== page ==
During his Rose Garden speech Monday, the President claimed that his new “debt reduction” plan would provide $2 of spending cuts for every $1 of tax increases. A closer look at the administration’s own numbers, however, suggests the President, well, exaggerated.
A realistic assessment—based mainly on table S-6 of the Administration’s plan—shows that his $1.57 trillion in tax increases are accompanied by just $130 billion in net new, policy-based spending reductions.
The President’s “plan” claims credit for the following:
Policies Already Enacted. The debt reduction proposal starts with two items already in place: reductions from the full-year continuing resolution for fiscal year 2011 ($357 billion over 10 years) and savings from the discretionary spending caps in the Budget Control Act ($992 billion).
The Administration does concede that these reductions already have been enacted—sort of. Except when the President contends that his “plan” would reduce deficits by more than $4 trillion, as he did Monday; he includes these existing reductions, in effect double-counting them (as he did with the $500 billion in Medicare savings for Obamacare).
It should also be noted that these policies yield “savings” only because they are measured against an illusory “baseline” that assumes that all discretionary spending programs will continue into the future intact, with increases to account for inflation. As long as spending does not increase as much as the baseline, it is considered a reduction.
For instance, if the baseline projects spending to rise by $1.5 trillion in the next 10 years and Congress increases it “only” $1.25 trillion, it’s considered a $250 billion “reduction,” even though spending has increased by more than $1 trillion. This baseline measurement is a Washington practice so entrenched it is usually taken for granted. Bottom line: These savings should not be counted as new spending cuts.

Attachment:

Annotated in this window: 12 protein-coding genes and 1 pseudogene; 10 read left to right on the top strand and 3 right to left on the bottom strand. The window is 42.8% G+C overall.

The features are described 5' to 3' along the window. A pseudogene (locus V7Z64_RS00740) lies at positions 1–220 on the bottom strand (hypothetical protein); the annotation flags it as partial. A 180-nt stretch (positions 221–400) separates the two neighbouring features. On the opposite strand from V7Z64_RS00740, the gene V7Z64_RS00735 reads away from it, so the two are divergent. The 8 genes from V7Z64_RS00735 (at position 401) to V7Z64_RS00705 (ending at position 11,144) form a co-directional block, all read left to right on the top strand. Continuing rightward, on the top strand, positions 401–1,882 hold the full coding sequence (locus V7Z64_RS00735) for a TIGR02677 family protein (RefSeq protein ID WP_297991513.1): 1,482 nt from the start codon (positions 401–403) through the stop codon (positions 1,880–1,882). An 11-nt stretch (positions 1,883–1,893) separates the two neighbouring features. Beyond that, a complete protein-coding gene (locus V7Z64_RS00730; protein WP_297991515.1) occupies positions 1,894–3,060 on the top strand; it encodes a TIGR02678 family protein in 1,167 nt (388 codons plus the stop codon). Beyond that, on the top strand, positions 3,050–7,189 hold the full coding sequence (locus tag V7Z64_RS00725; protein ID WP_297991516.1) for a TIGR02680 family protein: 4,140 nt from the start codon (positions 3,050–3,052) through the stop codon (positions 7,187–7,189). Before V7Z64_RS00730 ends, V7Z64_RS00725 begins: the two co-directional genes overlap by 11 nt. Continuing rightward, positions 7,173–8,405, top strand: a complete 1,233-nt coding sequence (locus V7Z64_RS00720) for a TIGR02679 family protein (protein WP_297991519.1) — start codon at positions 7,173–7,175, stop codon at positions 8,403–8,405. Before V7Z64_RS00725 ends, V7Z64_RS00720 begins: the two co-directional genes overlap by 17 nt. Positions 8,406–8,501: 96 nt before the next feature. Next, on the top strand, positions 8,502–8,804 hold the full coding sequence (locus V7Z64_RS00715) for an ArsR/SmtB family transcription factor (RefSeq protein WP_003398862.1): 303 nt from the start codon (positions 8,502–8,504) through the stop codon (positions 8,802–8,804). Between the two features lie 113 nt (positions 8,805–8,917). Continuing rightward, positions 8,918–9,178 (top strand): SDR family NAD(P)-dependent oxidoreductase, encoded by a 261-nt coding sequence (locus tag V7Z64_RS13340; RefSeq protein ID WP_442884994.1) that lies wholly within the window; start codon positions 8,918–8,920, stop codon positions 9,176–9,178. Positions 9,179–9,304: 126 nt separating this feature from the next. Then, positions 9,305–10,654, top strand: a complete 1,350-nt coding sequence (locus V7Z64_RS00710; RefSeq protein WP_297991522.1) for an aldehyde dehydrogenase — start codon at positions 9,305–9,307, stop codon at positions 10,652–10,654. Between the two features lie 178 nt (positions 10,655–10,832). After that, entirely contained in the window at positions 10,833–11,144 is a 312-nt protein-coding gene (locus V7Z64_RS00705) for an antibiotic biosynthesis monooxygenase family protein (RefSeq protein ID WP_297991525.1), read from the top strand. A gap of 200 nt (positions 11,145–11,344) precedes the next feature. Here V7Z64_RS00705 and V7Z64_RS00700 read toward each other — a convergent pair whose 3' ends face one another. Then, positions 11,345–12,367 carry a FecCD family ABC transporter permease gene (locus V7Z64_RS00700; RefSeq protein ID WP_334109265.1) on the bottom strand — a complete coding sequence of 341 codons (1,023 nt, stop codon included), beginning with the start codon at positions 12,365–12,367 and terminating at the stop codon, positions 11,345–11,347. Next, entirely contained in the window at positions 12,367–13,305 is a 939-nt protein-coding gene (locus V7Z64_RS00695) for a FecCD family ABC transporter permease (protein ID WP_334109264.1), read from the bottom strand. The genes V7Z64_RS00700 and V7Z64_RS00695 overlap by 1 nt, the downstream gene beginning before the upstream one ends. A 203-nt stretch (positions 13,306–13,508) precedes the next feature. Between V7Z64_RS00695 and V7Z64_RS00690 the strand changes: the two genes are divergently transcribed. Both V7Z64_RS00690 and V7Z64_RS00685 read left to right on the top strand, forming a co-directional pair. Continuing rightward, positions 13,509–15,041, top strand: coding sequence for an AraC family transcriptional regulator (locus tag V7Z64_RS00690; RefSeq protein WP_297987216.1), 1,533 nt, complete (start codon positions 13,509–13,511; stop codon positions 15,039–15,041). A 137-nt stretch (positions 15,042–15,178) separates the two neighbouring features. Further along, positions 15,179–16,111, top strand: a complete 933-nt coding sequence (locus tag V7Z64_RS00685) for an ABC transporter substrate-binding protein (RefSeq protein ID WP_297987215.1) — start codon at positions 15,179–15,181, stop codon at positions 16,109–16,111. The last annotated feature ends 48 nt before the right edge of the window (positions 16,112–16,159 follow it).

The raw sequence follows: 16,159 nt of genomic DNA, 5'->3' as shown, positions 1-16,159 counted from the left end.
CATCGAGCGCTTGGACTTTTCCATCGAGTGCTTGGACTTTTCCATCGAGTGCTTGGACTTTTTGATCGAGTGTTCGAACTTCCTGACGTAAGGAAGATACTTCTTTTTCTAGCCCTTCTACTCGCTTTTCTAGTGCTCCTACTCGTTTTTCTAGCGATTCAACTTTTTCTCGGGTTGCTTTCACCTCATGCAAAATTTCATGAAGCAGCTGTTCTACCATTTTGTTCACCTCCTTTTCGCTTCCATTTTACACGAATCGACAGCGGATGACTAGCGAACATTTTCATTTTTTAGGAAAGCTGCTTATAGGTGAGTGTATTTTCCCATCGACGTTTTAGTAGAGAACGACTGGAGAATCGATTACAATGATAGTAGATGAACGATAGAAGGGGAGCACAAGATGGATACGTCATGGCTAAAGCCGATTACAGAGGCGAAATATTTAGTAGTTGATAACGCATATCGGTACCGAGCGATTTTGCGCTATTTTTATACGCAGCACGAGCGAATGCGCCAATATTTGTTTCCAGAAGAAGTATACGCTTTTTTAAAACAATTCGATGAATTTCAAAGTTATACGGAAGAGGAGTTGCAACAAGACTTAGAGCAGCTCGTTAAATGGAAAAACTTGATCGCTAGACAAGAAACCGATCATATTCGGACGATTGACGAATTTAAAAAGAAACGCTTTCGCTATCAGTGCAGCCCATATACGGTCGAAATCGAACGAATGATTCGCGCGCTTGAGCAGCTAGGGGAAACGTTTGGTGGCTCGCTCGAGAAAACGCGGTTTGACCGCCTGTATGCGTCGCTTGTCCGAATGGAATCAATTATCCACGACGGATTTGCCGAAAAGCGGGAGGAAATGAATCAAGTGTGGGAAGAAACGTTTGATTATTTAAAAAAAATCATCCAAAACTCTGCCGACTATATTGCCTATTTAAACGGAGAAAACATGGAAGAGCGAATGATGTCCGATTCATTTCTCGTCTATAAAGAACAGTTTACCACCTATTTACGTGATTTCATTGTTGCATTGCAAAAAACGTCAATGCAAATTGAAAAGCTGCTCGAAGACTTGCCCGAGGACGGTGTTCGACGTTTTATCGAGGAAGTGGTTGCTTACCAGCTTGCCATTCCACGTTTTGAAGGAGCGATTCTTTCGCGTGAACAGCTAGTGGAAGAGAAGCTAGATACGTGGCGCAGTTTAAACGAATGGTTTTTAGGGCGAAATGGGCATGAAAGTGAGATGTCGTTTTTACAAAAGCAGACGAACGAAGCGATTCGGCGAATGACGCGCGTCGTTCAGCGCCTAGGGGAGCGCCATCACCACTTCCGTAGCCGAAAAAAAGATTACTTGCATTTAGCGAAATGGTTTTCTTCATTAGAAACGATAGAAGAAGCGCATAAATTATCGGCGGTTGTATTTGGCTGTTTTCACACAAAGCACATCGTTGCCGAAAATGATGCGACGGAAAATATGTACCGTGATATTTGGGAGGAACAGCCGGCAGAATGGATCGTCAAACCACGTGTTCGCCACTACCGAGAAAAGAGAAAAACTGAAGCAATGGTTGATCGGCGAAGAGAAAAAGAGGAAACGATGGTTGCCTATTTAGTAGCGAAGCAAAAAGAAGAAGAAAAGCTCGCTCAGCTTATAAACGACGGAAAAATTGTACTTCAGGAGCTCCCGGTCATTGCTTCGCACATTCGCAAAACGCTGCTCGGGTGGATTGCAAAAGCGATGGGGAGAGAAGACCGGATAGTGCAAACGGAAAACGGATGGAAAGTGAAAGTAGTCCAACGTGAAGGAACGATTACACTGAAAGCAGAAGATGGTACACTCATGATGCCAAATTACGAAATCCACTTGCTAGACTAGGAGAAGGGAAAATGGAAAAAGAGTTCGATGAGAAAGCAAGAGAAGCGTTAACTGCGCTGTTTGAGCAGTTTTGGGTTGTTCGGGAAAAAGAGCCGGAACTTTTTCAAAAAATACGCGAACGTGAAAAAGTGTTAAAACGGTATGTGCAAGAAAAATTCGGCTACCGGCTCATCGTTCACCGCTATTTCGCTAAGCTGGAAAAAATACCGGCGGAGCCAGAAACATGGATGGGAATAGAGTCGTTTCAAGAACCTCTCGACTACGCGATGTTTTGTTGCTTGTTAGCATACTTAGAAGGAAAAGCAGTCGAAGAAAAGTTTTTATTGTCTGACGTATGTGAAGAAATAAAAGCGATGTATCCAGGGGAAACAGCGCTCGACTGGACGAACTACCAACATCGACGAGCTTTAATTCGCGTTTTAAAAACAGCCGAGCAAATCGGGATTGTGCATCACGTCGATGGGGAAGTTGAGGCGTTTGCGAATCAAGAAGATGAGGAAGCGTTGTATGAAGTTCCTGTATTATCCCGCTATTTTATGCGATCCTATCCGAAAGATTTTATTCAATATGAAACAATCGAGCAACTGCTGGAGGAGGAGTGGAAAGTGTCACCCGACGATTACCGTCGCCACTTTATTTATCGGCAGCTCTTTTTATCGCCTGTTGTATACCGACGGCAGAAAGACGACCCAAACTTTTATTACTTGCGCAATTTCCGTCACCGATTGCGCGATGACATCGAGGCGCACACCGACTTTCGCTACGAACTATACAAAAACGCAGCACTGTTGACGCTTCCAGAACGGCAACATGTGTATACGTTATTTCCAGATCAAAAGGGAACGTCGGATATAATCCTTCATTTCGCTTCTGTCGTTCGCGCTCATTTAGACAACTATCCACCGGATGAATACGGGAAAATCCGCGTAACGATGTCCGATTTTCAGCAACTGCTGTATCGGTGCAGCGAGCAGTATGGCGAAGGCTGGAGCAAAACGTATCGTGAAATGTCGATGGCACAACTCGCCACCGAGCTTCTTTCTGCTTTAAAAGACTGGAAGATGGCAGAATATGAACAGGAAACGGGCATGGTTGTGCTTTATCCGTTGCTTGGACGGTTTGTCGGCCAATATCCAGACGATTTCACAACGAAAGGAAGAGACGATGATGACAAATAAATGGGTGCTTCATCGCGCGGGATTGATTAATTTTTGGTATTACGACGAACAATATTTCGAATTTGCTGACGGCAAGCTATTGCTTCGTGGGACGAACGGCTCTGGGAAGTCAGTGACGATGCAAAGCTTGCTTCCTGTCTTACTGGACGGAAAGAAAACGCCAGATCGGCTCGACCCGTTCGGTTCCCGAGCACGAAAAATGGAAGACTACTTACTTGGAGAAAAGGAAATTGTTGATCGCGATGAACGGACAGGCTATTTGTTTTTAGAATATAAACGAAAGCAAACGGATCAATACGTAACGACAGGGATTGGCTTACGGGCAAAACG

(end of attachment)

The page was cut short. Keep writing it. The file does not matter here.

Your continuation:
Bogus War Savings. The President then plays an even bolder baseline game, claiming $1.084 trillion in spending reductions from winding down military operations in Iraq and Afghanistan. Once again, these “savings” occur only because the Administration baseline for war spending (termed “overseas contingency operations”) starts with the 2010 “surge” level spending and then rises with inflation over the next 10 years—a policy that no one really assumes will happen.
Compared with this unreal baseline, the President’s proposed war spending—$126.5 billion for fiscal year 2012, and then placeholders of $50 billion a year through 2021—results in more than $1 trillion in “savings.” Hardly anyone in the federal budget game accepts these as legitimate spending reductions—except, of course, the President.
Debt Service. Curiously, the second-largest new spending reduction in the President’s plan—and the largest mandatory spending reduction—is a reduction in interest payments ($715 billion). This is not a policy change; it is simply the result of the assumed deficit reduction. Deficit reduction plans should be evaluated on the basis of real policy choices and should not take credit for such secondary effects.
Mandatory and Health Savings. The plan does list a number of entitlement policies that, if enacted, might actually reduce spending. The value and likelihood of these proposals are discussed in yesterday’s Heritage blog. The estimated savings are about $577 billion over 10 years.
New Stimulus Proposals. Ironically, the net new spending reductions in the President’s plan equal the amount of deficit increases from his “jobs” proposal introduced last week. Thus, all the President’s net new policy-based spending reductions are swallowed up by the stimulus.
One of the best measures of the size and scope of government is spending, because every dollar of government spending is financed through taxes, borrowing, fees, premiums, etc., and all drain resources from the economy. Ultimately, the President’s “debt reduction” proposals do nothing to reduce net spending. It simply reflects the audacity of big government: keep spending high and drive taxes higher.
Source material can be found at this site.